The Republic of Djibouti has launched its first satellite, Djibouti 1A. It took off last weekend from the Vandenberg Space Force Base onboard the SpaceX Transporter-9, a dedicated SSO rideshare mission carrying a variety of payloads into sun-synchronous orbit.
A sun-synchronous orbit is a type of polar orbit that enables a satellite to pass over the same part of the Earth at roughly the same local solar time, useful for consistent shadow angles for imagery and consistent lighting for solar power.
Djibouti 1A was developed via a joint capacity-building programme between Djibouti and its technical partner, France’s Centre Spatial Universitaire de Montpellier (CSUM). Djiboutian engineers and technicians in France designed, constructed and tested the satellite.
Djibouti 1A is a nanosatellite – a small satellite, typically weighing between one and ten kilograms, used for space research and communication purposes. It will collect national, real-time data from climatological and seismic stations, including temperature, rainfall, river depth, and hydrometry, to help boost agricultural production and monitor environmental changes.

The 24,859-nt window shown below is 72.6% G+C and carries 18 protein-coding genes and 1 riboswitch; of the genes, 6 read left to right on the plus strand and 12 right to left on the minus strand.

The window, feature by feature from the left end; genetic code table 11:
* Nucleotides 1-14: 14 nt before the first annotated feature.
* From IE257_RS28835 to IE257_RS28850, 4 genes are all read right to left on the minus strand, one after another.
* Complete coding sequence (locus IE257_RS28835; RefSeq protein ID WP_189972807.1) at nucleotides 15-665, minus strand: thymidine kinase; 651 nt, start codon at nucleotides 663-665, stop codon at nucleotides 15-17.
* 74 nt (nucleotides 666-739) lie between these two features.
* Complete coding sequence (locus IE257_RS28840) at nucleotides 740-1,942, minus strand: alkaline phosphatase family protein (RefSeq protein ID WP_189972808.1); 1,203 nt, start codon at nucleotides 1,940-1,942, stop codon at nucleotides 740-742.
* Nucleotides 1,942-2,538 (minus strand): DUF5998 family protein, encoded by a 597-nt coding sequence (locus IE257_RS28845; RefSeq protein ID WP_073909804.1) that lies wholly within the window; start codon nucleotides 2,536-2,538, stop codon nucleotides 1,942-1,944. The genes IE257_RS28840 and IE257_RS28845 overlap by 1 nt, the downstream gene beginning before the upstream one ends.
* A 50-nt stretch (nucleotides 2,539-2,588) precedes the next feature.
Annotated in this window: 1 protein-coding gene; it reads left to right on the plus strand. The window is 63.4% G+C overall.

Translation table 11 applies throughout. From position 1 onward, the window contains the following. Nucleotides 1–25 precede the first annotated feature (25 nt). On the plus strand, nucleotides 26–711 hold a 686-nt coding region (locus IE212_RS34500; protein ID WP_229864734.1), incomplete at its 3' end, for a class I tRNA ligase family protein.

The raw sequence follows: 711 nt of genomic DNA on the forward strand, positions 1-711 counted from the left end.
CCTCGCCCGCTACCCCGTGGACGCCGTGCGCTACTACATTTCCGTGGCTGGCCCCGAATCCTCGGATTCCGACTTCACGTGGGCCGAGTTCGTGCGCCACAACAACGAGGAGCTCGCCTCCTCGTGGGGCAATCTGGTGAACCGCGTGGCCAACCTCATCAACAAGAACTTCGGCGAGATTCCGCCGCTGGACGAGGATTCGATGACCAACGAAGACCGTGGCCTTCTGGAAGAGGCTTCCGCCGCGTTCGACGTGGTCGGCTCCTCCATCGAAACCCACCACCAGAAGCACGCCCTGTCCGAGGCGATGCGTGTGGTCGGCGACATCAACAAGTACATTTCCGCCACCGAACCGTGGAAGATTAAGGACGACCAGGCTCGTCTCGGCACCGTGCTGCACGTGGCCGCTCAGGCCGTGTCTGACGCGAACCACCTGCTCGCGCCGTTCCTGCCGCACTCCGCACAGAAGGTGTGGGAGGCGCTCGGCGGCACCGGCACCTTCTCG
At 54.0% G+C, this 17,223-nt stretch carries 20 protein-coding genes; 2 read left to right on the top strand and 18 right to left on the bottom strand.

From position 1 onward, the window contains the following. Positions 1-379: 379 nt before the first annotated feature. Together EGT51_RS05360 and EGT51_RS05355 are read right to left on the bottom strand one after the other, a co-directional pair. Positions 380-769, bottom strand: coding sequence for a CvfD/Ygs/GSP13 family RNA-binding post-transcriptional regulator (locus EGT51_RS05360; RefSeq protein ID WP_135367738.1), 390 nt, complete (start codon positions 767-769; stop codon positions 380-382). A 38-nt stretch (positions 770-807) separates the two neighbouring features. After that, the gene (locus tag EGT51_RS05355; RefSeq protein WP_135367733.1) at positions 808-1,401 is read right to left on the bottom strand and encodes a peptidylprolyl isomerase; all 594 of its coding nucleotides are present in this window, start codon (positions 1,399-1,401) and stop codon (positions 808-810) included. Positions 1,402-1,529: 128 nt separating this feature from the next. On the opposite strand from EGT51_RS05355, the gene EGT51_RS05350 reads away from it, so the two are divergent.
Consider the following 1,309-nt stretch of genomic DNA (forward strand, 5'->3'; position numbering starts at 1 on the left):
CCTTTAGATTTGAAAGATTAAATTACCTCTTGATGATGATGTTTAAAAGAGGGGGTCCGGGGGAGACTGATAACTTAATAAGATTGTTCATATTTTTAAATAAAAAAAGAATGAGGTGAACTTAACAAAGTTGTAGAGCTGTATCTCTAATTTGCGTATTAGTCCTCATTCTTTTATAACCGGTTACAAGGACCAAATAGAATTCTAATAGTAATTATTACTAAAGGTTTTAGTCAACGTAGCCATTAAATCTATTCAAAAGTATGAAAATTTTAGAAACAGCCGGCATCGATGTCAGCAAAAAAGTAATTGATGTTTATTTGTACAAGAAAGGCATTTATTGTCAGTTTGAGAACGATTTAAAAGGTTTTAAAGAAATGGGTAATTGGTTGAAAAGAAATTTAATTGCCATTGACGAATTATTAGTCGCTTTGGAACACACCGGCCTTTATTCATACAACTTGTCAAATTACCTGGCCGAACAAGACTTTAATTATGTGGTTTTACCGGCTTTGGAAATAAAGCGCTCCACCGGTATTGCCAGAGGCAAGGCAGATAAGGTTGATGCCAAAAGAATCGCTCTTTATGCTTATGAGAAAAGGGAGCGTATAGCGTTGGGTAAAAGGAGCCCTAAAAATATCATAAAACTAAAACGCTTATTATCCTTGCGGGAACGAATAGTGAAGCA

Djibouti’s Minister of Higher Education and Research, Mr Nabil Mohamed Ahmed, is quoted in a number of news reports as saying: “The objective was to make the satellite but not to buy it, and have it manufactured by our students to make this technological leap and say in an uninhibited way that Djibouti is capable of manufacturing a satellite, launching it, collecting results for the climate but also getting started in development perspectives. The result is that ten technicians and engineers were trained.”
This satellite first for an African country should be followed fairly soon by another. As we reported in October, Senegal is preparing for the launch of its first satellite, initially scheduled for 2021 and postponed to 2023 due to the Covid-19 pandemic.